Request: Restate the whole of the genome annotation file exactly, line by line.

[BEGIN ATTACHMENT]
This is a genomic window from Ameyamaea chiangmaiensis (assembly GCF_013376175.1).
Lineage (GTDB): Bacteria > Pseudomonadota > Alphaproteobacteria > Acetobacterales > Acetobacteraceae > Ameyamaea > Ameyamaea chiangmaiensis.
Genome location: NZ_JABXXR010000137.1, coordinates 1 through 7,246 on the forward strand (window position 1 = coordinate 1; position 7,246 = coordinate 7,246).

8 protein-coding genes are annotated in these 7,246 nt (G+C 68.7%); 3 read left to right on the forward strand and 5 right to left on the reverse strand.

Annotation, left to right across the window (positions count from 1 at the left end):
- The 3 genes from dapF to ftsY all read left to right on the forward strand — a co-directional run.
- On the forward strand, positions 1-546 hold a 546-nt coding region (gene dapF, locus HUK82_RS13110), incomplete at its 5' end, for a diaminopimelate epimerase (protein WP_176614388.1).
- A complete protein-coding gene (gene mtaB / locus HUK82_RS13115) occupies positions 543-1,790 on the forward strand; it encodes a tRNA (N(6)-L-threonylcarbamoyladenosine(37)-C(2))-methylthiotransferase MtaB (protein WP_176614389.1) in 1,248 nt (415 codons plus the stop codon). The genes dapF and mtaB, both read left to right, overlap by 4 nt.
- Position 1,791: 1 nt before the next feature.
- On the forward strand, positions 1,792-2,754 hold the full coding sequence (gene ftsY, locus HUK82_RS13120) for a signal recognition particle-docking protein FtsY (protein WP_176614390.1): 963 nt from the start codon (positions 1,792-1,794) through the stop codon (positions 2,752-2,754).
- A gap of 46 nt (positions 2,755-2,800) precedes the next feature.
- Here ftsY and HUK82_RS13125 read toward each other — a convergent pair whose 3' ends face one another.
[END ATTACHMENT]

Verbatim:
This is a genomic window from Ameyamaea chiangmaiensis (assembly GCF_013376175.1).
Lineage (GTDB): Bacteria > Pseudomonadota > Alphaproteobacteria > Acetobacterales > Acetobacteraceae > Ameyamaea > Ameyamaea chiangmaiensis.
Genome location: NZ_JABXXR010000137.1, coordinates 1 through 7,246 on the forward strand (window position 1 = coordinate 1; position 7,246 = coordinate 7,246).

8 protein-coding genes are annotated in these 7,246 nt (G+C 68.7%); 3 read left to right on the forward strand and 5 right to left on the reverse strand.

Annotation, left to right across the window (positions count from 1 at the left end):
- The 3 genes from dapF to ftsY all read left to right on the forward strand — a co-directional run.
- On the forward strand, positions 1-546 hold a 546-nt coding region (gene dapF, locus HUK82_RS13110), incomplete at its 5' end, for a diaminopimelate epimerase (protein WP_176614388.1).
- A complete protein-coding gene (gene mtaB / locus HUK82_RS13115) occupies positions 543-1,790 on the forward strand; it encodes a tRNA (N(6)-L-threonylcarbamoyladenosine(37)-C(2))-methylthiotransferase MtaB (protein WP_176614389.1) in 1,248 nt (415 codons plus the stop codon). The genes dapF and mtaB, both read left to right, overlap by 4 nt.
- Position 1,791: 1 nt before the next feature.
- On the forward strand, positions 1,792-2,754 hold the full coding sequence (gene ftsY, locus HUK82_RS13120) for a signal recognition particle-docking protein FtsY (protein WP_176614390.1): 963 nt from the start codon (positions 1,792-1,794) through the stop codon (positions 2,752-2,754).
- A gap of 46 nt (positions 2,755-2,800) precedes the next feature.
- Here ftsY and HUK82_RS13125 read toward each other — a convergent pair whose 3' ends face one another.